Sunday, January 15, 2012

ShimCode Interviews Steve Sisko about ICD-10 and Other Topics

I ShimCode (SC-Q) ran into Steve Sisko (SS-A) at the airport the other day and convinced him to do a short interview about ICD-10 and his social media presence. Here’s the unedited version:

SC-Q: Thank you for agreeing to this interview. Before we start, I just wanted to say that your picture looks way better than you do in person.

   SS-A: Uh…well thanks. After an objective assessment, I remediated it with Photoshop.


SC-Q: Ok… Moving on. What’s up with your handle ShimCode? What’s that supposed to mean?

   SS-A: Merriam Webster defines a shim as:

   "a thin often tapered piece of material (as wood, metal, or stone) used to fill in space between things (as for support, leveling, or adjustment of fit)"

   And everyone knows what software code is. So, logically, “shimcode” is a piece of software that’s jammed between things to make them compatible. I like to think of myself as someone who gets between two incompatible things to help make them compatible; primarily business people and hard core, software development-type people. It’s a holdover from my programming days of the 80’s and early 90’s
.

SC-Q: That’s fascinating. I notice that you tweet a lot about ICD-10 and recently started to blog about how ICD-10 impacts healthcare payers and providers. What makes you think you’re qualified to speak to this topic?

   SS-A: I’ve been working in healthcare and IT – for payers, providers, software vendors and consulting firms - for about 20 years. I worked on a team assessing how to retrofit a major COTS claims adjudication system to accommodate ICD-10. I’ve helped a large consulting firm respond to RFP’s for ICD-10 assessment services and most recently I’ve worked on an ICD-10 Assessment and Remediation project for a large healthcare organization in the Northwest.

   Most importantly, I read, research, discuss, write about and read some more about anything I can find that’s related to ICD-10. I have some close friends in the same line of work and we’re always discussing how ICD-10 impacts payers and providers. I’m a very curious person.

SC-Q: Taken as a whole, what is your blog about? What are the major themes?

   SS-A: It’s essentially a recap, an exposé if you will, about my experiences, successes and failures in the ICD-10 project space – particularly in regards to healthcare payers and risk-bearing provider organizations. I also write about the current hot ICD-10 topics being discussed in industry rags and popular online channels. As the October 2013 date draws closer, I plan to supply my thoughts, ideas and experiences related to how ICD-10 will provide strategic value to healthcare payers and providers.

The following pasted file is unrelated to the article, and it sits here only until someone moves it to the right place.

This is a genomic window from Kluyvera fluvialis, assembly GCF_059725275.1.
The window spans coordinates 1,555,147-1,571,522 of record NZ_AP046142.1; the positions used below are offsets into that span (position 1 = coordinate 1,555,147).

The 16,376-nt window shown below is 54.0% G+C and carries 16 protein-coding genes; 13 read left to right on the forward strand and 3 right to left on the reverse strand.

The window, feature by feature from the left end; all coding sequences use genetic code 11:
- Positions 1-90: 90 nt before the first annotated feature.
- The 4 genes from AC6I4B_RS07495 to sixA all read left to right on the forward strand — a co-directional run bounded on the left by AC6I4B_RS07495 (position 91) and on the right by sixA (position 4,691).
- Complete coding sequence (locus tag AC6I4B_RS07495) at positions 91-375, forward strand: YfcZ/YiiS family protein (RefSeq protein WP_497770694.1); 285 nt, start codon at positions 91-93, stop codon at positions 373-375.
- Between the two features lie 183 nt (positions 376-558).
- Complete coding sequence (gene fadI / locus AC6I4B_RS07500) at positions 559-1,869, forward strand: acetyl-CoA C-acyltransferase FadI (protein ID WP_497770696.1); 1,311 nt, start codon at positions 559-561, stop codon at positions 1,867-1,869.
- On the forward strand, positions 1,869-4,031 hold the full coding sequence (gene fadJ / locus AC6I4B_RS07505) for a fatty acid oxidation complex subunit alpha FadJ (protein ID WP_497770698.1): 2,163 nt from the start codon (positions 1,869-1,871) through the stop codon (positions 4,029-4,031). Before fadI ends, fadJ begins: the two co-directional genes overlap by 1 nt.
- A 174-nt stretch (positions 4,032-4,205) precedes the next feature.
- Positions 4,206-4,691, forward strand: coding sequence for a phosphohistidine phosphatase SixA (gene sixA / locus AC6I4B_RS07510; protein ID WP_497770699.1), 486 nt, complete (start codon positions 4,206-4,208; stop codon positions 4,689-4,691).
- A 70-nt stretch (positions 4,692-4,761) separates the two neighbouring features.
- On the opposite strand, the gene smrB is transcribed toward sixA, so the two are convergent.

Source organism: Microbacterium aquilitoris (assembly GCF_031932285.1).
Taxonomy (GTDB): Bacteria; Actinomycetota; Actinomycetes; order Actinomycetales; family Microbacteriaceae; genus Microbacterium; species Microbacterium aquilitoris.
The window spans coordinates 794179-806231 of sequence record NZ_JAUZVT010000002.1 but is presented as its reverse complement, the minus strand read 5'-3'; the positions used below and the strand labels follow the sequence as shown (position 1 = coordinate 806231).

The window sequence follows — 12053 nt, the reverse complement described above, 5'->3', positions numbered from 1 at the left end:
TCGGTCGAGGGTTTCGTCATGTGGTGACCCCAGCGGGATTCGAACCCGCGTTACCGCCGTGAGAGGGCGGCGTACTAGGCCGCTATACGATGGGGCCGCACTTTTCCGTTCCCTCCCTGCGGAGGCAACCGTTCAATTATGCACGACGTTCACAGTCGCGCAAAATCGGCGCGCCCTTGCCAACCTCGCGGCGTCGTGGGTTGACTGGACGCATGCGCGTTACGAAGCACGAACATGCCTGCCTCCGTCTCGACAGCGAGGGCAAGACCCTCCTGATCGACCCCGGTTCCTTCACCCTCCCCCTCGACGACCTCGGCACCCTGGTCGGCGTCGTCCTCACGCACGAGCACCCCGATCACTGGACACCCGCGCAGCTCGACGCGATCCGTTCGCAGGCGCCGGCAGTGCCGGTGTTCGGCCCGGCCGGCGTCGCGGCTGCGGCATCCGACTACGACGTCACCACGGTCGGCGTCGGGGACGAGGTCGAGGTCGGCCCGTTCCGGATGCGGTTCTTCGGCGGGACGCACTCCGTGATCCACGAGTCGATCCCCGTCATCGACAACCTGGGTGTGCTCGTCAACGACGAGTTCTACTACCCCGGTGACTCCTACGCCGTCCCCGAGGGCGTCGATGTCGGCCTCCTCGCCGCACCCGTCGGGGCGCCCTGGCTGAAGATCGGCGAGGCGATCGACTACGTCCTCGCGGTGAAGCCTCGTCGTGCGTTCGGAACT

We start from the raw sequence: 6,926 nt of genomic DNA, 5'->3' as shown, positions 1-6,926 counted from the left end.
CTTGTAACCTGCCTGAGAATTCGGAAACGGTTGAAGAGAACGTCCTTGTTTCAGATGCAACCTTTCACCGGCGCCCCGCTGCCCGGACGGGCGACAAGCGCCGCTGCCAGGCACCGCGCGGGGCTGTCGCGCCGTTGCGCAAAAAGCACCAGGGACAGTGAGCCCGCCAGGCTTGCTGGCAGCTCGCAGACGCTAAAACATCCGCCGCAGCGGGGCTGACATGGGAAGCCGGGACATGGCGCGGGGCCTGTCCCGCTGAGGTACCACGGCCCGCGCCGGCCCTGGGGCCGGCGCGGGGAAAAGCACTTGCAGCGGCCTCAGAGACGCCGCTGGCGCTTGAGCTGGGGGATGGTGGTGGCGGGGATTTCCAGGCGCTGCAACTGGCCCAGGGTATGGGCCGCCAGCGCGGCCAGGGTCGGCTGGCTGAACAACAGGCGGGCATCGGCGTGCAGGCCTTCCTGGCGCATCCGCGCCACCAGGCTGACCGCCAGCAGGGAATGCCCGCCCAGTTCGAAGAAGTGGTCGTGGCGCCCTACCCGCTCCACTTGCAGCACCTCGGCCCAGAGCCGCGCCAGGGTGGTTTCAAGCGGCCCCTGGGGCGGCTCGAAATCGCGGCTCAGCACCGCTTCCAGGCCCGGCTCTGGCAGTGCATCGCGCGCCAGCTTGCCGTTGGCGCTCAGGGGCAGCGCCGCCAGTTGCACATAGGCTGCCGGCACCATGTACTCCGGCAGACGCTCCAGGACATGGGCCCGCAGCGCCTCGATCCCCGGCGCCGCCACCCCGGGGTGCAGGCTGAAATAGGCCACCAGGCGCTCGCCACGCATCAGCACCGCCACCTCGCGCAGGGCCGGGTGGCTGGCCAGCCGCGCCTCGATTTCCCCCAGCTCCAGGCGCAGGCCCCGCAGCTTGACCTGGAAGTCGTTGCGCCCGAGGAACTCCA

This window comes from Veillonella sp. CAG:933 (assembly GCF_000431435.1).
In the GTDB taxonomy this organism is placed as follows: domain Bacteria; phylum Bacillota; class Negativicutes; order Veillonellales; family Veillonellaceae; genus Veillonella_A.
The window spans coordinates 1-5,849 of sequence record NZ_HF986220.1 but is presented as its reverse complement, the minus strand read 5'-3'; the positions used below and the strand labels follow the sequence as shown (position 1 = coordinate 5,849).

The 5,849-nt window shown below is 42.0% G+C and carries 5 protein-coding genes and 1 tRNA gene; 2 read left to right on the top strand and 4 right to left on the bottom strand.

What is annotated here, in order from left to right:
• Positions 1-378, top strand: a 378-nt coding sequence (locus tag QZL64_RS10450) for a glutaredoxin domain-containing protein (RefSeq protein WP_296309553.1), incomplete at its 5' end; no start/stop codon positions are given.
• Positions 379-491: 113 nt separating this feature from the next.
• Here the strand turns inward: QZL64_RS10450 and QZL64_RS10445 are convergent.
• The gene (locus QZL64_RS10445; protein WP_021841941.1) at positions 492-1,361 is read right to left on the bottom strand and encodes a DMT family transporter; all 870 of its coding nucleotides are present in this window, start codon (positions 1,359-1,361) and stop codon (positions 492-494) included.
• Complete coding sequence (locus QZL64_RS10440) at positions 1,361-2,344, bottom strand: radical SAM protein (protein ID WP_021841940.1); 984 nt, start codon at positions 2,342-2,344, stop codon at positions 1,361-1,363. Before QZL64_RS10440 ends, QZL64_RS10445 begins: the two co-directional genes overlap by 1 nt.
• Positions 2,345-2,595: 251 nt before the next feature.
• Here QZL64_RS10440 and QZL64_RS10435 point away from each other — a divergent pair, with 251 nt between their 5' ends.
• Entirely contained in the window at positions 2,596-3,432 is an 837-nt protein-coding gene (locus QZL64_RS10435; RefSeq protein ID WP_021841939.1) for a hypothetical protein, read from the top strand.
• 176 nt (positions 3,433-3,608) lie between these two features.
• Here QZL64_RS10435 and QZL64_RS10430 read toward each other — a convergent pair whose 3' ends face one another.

SC-Q: I noticed that you provide a lot of detailed and useful information beyond what many other bloggers provide. You don’t advertise on your blog and you don’t seem to be selling anything. What’s up with that?

   SS-A:.You’re correct. I am sort of an oddball in that regard. My family and friends don’t understand I’m doing this on my own time and for my own pleasure. They think someone is paying me to do this. I see so many blogs and other social media channels that are really just thinly veiled marketing pieces for a particular product or service. Some are pretty blatant. For instance, do you know you can be trained and certified to lead ICD-10 assessment and remediation projects for about $300? {Note to self: consider a future blog post about outlandish ICD-10 product and service claims}.

SC-Q: So if you weren’t blogging about ICD-10, what other topics would be of interest to you?

   SS-A: Well, in terms of my profession in healthcare and IT, I’d write about integration and interoperability. I’ve pretty much always had a focus on tying things together and making the sum of application parts greater than their whole.

   In terms of my personal life, I’d write about my love of the outdoors: fishing, hiking, shooting (dirt and targets – not animals) and gardening. Also traveling, collecting coins and firearms and hanging out with my wonderful family.

SC-Q: Any last thoughts before we end this interview?

   SS-A: No, other than to say that I enjoyed this conversation immensely. You’re quite handsome and I must say a superb interviewer!

SC-Q: Thank you.

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